Level, Mission, and World design are elements of Game design that I regard very highly. The architectural and environmental elements used in a game can set the mood and utilize the game's mechanics in interesting ways. Below are some of my works that display a various range of levels I have designed for games. This list will continue to grow as I further pursue my passion for creating interesting and unique spaces.
This level, aptly named Frozen Ruins, was built using place holder assets from Infinity Blade for a 3 v 3 third-person magic arena game called Deicide. Though the assets themselves are placeholders, they closely resemble the aesthetic of the games' design. For this reason, we chose to use finished placeholder assets over box prototyping.
Frozen Ruins features two asymmetric points of elevation that offer visibility of the map, as well as fast access across the level and towards the heat of battle. The game focuses on a mix of ranged and melee combat, therefore the level provides varying elevations, ample cover, escape routes, and flank routes to vary the combat and create unique encounters.
Drafts to Frozen Ruins are pending further player feedback.
This arcade game relies on 2D level design that allows for fast vertical movement through the use of wall jumps and clear drops. Thematically, the game takes place in a city, more specifically, a span of three skyscrapers that range from 25 to 27 floors. The player must quickly and seamlessly move between these buildings to hand in Résumés before the timer expires.
Creating these levels required substantial testing and experimentation to successfully allow for fast paced gameplay. The most interesting parts include obstacle placement, Office desk placement as checkpoints, and shortcuts for mastery.
IN PLAIN SIGHT
This game was designed to be a class based shooter with the unique quality of forcing players in to 1 of 6 unique characters with their own visibility advantage and detriment. The game was meant to be a twitch based shooter where players would stalk each other in pristine, lab like arenas and compete to prove their stealth tech was superior.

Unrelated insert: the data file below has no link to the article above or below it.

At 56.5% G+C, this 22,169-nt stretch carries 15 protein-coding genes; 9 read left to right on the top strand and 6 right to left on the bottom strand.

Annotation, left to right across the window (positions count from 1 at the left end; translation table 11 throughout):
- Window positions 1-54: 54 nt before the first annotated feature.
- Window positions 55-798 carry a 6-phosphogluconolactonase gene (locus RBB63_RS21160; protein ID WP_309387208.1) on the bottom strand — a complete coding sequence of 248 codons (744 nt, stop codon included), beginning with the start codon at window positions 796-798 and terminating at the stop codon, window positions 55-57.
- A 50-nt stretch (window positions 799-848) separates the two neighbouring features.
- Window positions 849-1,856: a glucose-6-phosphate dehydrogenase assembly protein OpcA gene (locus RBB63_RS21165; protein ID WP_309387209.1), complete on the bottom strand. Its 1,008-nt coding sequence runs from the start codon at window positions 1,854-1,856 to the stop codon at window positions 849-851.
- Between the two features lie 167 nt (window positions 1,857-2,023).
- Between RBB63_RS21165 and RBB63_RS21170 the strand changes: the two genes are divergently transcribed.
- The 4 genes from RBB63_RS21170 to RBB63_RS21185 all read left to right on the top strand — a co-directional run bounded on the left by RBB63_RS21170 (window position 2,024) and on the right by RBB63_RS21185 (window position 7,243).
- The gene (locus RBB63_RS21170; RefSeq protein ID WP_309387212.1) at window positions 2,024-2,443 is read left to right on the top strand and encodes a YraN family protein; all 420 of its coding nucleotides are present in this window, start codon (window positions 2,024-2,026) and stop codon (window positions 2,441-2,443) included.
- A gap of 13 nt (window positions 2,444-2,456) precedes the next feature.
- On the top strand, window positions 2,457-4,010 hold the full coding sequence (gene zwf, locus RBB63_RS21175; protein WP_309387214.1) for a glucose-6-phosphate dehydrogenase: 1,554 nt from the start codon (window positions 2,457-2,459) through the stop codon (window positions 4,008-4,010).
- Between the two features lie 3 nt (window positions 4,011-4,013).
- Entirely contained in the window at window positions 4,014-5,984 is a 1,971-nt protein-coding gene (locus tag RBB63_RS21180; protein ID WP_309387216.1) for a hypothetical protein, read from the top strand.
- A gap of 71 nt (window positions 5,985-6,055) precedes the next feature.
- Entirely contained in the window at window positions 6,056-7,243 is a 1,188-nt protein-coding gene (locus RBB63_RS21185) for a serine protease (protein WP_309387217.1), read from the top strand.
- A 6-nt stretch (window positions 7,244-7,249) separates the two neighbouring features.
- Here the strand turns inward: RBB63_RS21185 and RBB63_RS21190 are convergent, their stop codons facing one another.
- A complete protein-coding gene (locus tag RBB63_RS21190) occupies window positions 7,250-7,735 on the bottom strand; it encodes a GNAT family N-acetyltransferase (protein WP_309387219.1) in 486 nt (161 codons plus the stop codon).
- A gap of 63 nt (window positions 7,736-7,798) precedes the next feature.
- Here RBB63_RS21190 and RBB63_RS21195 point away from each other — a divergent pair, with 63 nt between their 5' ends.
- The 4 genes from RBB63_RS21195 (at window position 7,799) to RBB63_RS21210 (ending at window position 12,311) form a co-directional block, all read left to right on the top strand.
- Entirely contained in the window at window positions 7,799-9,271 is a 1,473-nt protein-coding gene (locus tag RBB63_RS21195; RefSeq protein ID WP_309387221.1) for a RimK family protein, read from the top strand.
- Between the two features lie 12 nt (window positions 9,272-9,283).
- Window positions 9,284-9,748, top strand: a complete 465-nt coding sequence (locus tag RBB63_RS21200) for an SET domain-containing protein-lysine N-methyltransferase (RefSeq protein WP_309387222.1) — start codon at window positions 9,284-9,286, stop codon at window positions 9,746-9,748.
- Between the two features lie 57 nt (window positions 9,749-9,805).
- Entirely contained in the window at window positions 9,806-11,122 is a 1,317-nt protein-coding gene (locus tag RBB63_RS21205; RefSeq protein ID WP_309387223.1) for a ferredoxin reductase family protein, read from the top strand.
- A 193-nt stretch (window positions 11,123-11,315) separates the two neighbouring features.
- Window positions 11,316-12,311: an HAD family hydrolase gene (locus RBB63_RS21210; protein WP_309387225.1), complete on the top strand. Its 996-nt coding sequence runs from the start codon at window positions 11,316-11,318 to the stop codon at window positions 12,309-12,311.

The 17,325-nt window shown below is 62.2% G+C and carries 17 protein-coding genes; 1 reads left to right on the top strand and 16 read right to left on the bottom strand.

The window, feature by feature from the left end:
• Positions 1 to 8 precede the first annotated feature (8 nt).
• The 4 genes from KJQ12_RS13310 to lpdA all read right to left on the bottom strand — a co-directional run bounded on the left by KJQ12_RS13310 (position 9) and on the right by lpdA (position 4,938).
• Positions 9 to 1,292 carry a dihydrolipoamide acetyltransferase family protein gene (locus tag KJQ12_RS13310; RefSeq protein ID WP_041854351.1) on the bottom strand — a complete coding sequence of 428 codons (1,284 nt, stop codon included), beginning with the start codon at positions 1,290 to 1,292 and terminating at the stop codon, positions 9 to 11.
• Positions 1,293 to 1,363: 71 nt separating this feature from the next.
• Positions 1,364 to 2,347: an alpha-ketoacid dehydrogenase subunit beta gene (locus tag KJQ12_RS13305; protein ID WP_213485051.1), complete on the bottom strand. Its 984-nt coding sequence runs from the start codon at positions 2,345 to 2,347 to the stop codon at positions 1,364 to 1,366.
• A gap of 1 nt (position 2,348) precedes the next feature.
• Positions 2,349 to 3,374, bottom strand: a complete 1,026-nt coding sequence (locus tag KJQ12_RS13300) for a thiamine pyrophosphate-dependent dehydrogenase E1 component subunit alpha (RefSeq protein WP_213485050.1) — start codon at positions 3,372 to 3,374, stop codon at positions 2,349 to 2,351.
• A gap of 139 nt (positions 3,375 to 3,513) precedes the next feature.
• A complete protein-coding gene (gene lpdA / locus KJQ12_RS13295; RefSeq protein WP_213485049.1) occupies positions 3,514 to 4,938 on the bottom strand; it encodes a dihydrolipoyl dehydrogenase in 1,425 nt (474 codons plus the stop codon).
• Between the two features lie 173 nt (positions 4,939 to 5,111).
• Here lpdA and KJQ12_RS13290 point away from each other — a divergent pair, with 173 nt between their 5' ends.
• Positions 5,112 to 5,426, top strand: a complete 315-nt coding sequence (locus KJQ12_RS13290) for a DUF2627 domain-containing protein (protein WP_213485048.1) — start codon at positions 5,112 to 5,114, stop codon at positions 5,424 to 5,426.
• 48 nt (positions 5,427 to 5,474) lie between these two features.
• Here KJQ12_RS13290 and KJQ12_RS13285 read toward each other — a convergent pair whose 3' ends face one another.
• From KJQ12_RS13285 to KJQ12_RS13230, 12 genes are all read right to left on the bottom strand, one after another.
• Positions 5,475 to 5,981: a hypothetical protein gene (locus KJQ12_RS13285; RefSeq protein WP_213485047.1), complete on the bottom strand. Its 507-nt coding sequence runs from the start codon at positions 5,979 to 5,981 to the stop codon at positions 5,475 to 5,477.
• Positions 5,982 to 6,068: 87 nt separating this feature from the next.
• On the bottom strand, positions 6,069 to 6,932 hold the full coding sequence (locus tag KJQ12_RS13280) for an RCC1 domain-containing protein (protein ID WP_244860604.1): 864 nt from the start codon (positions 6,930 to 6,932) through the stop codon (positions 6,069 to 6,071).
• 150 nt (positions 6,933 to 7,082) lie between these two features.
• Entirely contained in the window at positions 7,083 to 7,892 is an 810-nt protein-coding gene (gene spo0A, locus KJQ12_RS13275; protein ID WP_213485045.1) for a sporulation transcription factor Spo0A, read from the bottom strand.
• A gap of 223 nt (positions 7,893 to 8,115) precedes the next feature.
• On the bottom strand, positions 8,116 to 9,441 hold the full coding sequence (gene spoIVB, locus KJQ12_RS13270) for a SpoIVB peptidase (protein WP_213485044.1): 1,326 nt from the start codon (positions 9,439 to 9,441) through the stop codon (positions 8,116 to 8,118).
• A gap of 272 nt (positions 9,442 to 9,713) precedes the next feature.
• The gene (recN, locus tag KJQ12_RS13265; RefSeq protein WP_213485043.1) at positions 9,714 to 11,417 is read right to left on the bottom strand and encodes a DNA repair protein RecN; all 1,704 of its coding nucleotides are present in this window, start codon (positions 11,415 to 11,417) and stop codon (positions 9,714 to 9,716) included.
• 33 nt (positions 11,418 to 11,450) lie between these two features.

The main challenge in designing levels for this game was the importance of blocking the initial line of sight towards an opponent in each arena, as being spotted first in the game would almost certainly lead to a quick death. For this purpose we created a minimum requirement of 12 spawn points per level, where none could have a direct line of sight to another spawn point.
The challenge of creating a level with 12 well balanced spawns had me thinking about symmetrical shapes. Inspired by the Roman Colosseum, I decided to create a circular arena using large columns and ramps as cover. The layout allowed for constant flow of combat and provided a central interest point with four access points and four key areas along the outside to counter players who over used it. Walls and ramps were spread strategically to force players out of their section in search of other combatants in the ideal circular motion.
Due to the inability to thoroughly test the stealth mechanics, this map was never combat tested, but would have certainly benefited from the feedback.
I decided to continue my inspiration for circular arenas in an adaptation of a Nuclear generator. This level contained a diversity of intriguing spaces for players to stalk one another. There are three floors, each connected symmetrically to allow for balanced combat and flow through the entire level. I enjoyed designing the long hallways where players might meet face to face and depending on the character, not know there is someone else there until they collide. The center provided a middle ground to access the top and bottom floors as well as a place to hunker down, though they could be flanked from the ramps of the 3rd floor.
This map as well required more feedback and play testing before it could be polished.
Maintaining the theme of symmetrical battle arenas, I decided to use more abstract shapes in building Origami. The center was again used as the focal point for combat, however there are 4 ramps surrounding the center with tactical advantage. These sniper nests were meant to be used to use the tactical advantage, but In Plain Sight was designed to expose the player once they fired their weapon, and firing from the nests would easily make you visible to the rest of the map. Each tactical location had its benefits and detriments in order to maintain balance throughout the map and the 18 spawns.
Before graduating from Full Sail I was given the task of completing a capstone project, essentially a thesis to be completed within a smaller time period. My interest in level design led me to analyze the most highly regarded multiplayer level designs and break down the elements used in their design process that made them engaging.
My research pointed at 9 different elements that re-appeared throughout several sources, and indicated their importance in the design process. These elements are: Tactical Locations, Flow, Accesibility, Variety, Balance, Size, Symmetry/ Asymmetry, Fun and Playtesting. For more info, click the above image to view the project.